Twitter account parodying mayor leads to heavy police raid
Police In Peoria, Ill., seize phones and computers in search of the authors of a fake Twitter account that mocked the mayor. Though Twitter had already shut the account, as many as seven police officers were deputed to conduct the raid.
Public officials don't like to be mocked publicly.
One exception might be Toronto Mayor Rob Ford, except that with him you never quite know where the joke starts or ends. Sometimes, this is because you're laughing too much in the middle. Sometimes, it's because he is.
In Peoria, Ill., however, there appears to have been a severe lack of humor exhibited toward the creators of a parody Twitter account -- @peoriamayor -- that purported to have been written by the local mayor, Jim Ardis.
As the Peoria Journal Star reports, the account was suspended by Twitter several weeks ago. This happened even though it had reportedly been labeled, at some point, as a parody account.
In total, the account had emitted around 50 tweets. However, for reasons best known to those in officialdom, as many as seven police officers descended on a house, claimed to have a warrant, and took away a number of phones and computers.
Three people were questioned (two were arrested at their workplaces). Only one was charged, but even this charge had nothing to do with the Twitter account. Instead, 36-year-old Jacob Elliott was charged with possession of marijuana and drug paraphernalia.
One resident of the house, 27-year-old Michelle Pratt, told the Journal Star: "They just asked me about the Twitter account, if I knew anything about it."
She said she'd been treated like a criminal.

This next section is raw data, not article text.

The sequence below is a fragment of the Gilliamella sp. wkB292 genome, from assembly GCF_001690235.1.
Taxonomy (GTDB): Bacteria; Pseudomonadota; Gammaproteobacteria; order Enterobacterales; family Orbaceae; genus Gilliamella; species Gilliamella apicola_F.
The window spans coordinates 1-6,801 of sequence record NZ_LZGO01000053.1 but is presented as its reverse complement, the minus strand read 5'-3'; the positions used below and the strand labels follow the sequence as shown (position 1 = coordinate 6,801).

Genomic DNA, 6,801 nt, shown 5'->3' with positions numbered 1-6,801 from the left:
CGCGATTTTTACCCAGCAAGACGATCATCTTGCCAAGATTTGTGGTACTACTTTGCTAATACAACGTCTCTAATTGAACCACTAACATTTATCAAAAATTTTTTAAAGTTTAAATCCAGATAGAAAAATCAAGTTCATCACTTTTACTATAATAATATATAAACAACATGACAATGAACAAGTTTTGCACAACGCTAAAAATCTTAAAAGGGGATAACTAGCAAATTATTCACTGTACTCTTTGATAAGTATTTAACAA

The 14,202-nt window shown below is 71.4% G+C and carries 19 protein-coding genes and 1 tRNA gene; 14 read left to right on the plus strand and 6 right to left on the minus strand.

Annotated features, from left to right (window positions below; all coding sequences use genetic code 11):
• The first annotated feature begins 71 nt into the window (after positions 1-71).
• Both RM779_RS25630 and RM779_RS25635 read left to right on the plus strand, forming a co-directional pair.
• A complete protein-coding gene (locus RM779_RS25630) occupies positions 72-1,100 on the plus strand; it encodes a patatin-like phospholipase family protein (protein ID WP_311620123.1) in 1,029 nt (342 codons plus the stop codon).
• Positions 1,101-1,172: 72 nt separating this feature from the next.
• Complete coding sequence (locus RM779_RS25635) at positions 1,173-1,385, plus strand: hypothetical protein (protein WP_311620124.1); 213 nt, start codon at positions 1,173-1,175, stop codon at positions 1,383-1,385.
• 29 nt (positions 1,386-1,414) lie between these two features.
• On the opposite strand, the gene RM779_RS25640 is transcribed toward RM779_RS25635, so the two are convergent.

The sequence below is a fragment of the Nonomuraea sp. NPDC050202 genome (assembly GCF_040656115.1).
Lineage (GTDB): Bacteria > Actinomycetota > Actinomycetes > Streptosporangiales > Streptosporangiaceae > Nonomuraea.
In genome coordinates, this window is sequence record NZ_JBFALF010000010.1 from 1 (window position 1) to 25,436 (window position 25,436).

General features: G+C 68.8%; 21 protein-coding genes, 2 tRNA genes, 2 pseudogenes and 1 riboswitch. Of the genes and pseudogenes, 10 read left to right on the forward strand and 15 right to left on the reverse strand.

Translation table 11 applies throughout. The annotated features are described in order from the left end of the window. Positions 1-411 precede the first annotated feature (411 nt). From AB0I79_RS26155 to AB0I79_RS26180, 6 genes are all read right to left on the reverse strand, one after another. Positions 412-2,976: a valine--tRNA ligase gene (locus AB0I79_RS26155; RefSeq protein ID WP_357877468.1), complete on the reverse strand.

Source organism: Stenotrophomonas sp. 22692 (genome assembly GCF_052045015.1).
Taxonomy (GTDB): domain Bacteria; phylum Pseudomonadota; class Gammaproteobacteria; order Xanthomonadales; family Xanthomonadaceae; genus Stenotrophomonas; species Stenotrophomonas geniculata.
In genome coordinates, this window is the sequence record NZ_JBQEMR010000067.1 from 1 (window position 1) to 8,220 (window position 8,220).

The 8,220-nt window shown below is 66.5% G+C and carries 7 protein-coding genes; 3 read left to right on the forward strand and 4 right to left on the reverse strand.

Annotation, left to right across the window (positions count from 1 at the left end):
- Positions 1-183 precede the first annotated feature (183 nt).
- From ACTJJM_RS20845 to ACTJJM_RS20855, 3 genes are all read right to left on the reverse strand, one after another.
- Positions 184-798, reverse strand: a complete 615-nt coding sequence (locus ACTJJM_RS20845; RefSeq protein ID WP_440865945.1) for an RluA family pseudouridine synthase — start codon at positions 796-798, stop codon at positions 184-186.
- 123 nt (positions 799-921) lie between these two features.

The Peoria Police Chief, Steve Settingsgaard, told the paper that those questioned were under investigation for impersonating a public official, a misdemeanor that could incite up to a year in jail.
True, they had unwisely placed Ardis' real e-mail address on the Twitter account. They also linked to the city's Web site.
Those who saw the Twitter account say that there were a few rude words used, as well as references to drugs, sex and, gosh, Rob Ford.
There is, currently at least, no evidence that anyone was actually fooled by this account. Could it be that the mayor merely didn't appreciate being made to look like a fool?
Settingsgaard insisted that it wasn't clear this account was a satire.
"I don't agree it was obvious, and in fact it appears that someone went to great lengths to make it appear it was actually from the mayor," he told the Journal Star.
Well, if that was the case, why have charges not rained down like hailstones of retribution? Let's have all those who were led to believe that the mayor really was tweeting about drugs and sex ululate their pain and vent their angst.
So far, there has been no comment from the mayor himself.
However, how long do you think it took for a new Twitter account to emerge? Astonishingly, it's called @notpeoriamayor.
Sadly, this account features a profile picture of Ardis with a mustache that looks like it wasn't grown for Movember. Instead, it does bear a resemblance to the facial hair of Adolf Hitler.
A sample tweet from this account: "I'm afraid that we may have done you all a great disservice by allowing you the internet. It breeds nothing but contempt for authority."
Another: "If a friend or loved one does say something mocking about us, your leaders by Divine Right, you must report them to my pet police department."
At the time of writing, 36 tweets have emerged from this account. Will 50 be the magic number that incites another raid?
There may well be more to this tale than has so far been revealed. I have contacted Mayor Ardis to ask for his own feelings about this rum affair. I will update, should he e-mail me or even tweet me. (I hope I will, at least, know that it's really him replying.)
I wonder, though, whether such a furor over a parody Twitter will have been worth it in the end.